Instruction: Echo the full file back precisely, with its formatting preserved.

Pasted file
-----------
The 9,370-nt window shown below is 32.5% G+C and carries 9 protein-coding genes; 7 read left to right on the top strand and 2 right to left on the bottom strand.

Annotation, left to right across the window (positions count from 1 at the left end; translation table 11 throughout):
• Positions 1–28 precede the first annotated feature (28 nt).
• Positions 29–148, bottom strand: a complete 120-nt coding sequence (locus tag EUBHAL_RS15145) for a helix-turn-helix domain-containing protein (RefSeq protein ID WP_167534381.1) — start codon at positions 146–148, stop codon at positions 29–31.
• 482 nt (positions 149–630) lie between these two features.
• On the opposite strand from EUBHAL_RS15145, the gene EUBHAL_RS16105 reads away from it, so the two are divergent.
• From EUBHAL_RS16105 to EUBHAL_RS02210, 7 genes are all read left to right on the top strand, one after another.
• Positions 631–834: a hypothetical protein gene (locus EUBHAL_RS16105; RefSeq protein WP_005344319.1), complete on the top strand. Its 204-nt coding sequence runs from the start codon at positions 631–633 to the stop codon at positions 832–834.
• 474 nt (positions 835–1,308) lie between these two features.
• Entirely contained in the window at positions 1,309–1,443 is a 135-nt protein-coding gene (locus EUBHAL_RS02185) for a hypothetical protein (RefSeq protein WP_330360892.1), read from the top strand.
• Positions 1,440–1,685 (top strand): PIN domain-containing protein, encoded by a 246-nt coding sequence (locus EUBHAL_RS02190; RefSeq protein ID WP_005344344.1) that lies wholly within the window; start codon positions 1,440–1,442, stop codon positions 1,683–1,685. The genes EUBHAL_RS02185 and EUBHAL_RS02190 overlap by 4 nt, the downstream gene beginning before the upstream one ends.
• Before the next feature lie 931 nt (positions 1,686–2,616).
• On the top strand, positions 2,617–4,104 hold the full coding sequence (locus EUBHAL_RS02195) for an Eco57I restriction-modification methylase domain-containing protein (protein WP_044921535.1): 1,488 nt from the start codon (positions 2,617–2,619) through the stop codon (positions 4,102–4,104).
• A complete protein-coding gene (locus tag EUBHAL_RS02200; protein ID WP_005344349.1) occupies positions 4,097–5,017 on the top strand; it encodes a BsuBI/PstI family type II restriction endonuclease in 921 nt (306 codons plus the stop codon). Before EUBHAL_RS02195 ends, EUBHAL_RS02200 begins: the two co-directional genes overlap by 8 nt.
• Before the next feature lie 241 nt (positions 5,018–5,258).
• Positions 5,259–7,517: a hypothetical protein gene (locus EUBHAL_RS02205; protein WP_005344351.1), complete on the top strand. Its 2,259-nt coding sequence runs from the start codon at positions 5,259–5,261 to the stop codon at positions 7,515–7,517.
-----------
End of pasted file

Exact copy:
The 9,370-nt window shown below is 32.5% G+C and carries 9 protein-coding genes; 7 read left to right on the top strand and 2 right to left on the bottom strand.

Annotation, left to right across the window (positions count from 1 at the left end; translation table 11 throughout):
• Positions 1–28 precede the first annotated feature (28 nt).
• Positions 29–148, bottom strand: a complete 120-nt coding sequence (locus tag EUBHAL_RS15145) for a helix-turn-helix domain-containing protein (RefSeq protein ID WP_167534381.1) — start codon at positions 146–148, stop codon at positions 29–31.
• 482 nt (positions 149–630) lie between these two features.
• On the opposite strand from EUBHAL_RS15145, the gene EUBHAL_RS16105 reads away from it, so the two are divergent.
• From EUBHAL_RS16105 to EUBHAL_RS02210, 7 genes are all read left to right on the top strand, one after another.
• Positions 631–834: a hypothetical protein gene (locus EUBHAL_RS16105; RefSeq protein WP_005344319.1), complete on the top strand. Its 204-nt coding sequence runs from the start codon at positions 631–633 to the stop codon at positions 832–834.
• 474 nt (positions 835–1,308) lie between these two features.
• Entirely contained in the window at positions 1,309–1,443 is a 135-nt protein-coding gene (locus EUBHAL_RS02185) for a hypothetical protein (RefSeq protein WP_330360892.1), read from the top strand.
• Positions 1,440–1,685 (top strand): PIN domain-containing protein, encoded by a 246-nt coding sequence (locus EUBHAL_RS02190; RefSeq protein ID WP_005344344.1) that lies wholly within the window; start codon positions 1,440–1,442, stop codon positions 1,683–1,685. The genes EUBHAL_RS02185 and EUBHAL_RS02190 overlap by 4 nt, the downstream gene beginning before the upstream one ends.
• Before the next feature lie 931 nt (positions 1,686–2,616).
• On the top strand, positions 2,617–4,104 hold the full coding sequence (locus EUBHAL_RS02195) for an Eco57I restriction-modification methylase domain-containing protein (protein WP_044921535.1): 1,488 nt from the start codon (positions 2,617–2,619) through the stop codon (positions 4,102–4,104).
• A complete protein-coding gene (locus tag EUBHAL_RS02200; protein ID WP_005344349.1) occupies positions 4,097–5,017 on the top strand; it encodes a BsuBI/PstI family type II restriction endonuclease in 921 nt (306 codons plus the stop codon). Before EUBHAL_RS02195 ends, EUBHAL_RS02200 begins: the two co-directional genes overlap by 8 nt.
• Before the next feature lie 241 nt (positions 5,018–5,258).
• Positions 5,259–7,517: a hypothetical protein gene (locus EUBHAL_RS02205; protein WP_005344351.1), complete on the top strand. Its 2,259-nt coding sequence runs from the start codon at positions 5,259–5,261 to the stop codon at positions 7,515–7,517.